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French yogurt major Novandie launches operations in India through JV with Heritage Foods

Novandie Foods, yet another French yogurt maker (a subsidiary of Andros, France), has recently announced its entry into India through a joint venture (JV) with the Hyderabad-headquartered dairy company Heritage Foods

twitter-logoAjita Shashidhar | February 18, 2021 | Updated 22:49 IST
French yogurt major Novandie launches operations in India through JV with Heritage Foods
Danone even localised yogurts by launching the Bengali mishthi doi and mango lassi

French dairy major Danone was the first to give Indians a taste of flavoured yogurts. Its vanilla, strawberry and mango flavoured yogurts caught the attention of the average city-bred Indians, and yogurts soon became a part of their breakfast and even made its way as an in-between meal snack.

Traditional dairy companies such as Amul and Nestle followed the suit by launching their flavoured yogurts. Danone even localised yogurts by launching the Bengali mishthi doi and mango lassi.

However, in 2018, the French dairy major suddenly declared that it was exiting the Indian market. While its innovation pipeline and its quality standards were impeccable, what probably went wrong was its single-minded focus on yogurts, a category which was nascent in India.

Though India has the highest per capita consumption of curd in the world, flavoured yogurts were alien to most Indians, especially those living in smaller towns. To add to that, milk procurement and distribution are also complex processes in India, which Danone wasn't used to and ended up in huge losses.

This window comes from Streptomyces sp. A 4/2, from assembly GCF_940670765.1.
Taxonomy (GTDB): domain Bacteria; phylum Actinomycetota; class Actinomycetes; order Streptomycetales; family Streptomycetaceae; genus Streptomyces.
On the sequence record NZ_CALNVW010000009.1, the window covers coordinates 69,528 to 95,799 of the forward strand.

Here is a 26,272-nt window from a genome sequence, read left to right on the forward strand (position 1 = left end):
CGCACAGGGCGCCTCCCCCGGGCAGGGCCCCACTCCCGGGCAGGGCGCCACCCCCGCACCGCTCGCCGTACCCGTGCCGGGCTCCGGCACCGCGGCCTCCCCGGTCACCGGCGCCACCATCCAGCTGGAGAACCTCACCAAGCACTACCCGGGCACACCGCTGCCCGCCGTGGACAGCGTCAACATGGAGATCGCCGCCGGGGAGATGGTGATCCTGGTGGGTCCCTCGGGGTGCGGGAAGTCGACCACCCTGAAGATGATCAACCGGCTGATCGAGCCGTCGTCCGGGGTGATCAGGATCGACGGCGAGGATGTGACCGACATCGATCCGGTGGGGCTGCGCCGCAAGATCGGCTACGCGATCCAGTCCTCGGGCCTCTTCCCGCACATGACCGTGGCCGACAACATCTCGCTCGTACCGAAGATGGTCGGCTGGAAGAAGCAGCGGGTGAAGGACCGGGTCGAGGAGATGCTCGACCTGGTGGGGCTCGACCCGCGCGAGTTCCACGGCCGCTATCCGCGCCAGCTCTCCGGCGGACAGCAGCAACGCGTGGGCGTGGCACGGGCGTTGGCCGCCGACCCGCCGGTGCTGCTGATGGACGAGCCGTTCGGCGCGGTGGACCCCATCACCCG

Novandie Foods, yet another French yogurt maker (a subsidiary of Andros, France), has recently announced its entry into India through a joint venture (JV) with the Hyderabad-headquartered dairy company Heritage Foods, and it makes one wonder yet again, whether a yogurt-only company can be successful in India.

Vivek Mani, CEO of Heritage Novandie Foods, claims that the JV partners perfectly complement each other. "The partnership is symbiotic," says Mani.

Heritage Foods, he says, on an average procures 15-20 lakh litres milk per day, and to offer a great quality yogurt one needs to have control over milk procurement. "Heritage has been doing temperature sensitive distribution for years. We have better control over the high-quality milk we need. The high-quality yogurt that the French company promises comes from high-quality raw materials and hygienic and safe packaging. They use fresh fruits and no preservatives. Novandie is very proud of its technology that allows not just a great product, but also a longer shelf life."

"Our fruit and flavour partners also have long association with Novandie and they work with them in most of the countries they are present in. So, Novandie is well prepared and there is likely to be less surprises," he further adds.

Heritage Novandie Foods has set up its manufacturing facility in Palghar district in Maharashtra and its yogurt brand, Mamie Yova will be available across Mumbai, Pune, Surat, Ahmedabad and Vadodara. It will be launched in Hyderabad and Bengaluru in a few months.

While Mamie Yova is stirred yogurt, the company has also launched a smoothie-like beverage 'Yo Pop', which Mani refers to as a 'drinkable yogurt'. He says that in the coming months the JV would be launching a host of new products in the yogurt space.

While Heritage Novandie is confident of carving a success story by riding on the back of experience of Heritage Foods, dairy experts believe that for a value-added dairy business to be successful in India, it needs to have a portfolio of products ranging from cheese and paneer to butter and yogurts. 

Also Read: This French yogurt company wants to try its luck in India one more time

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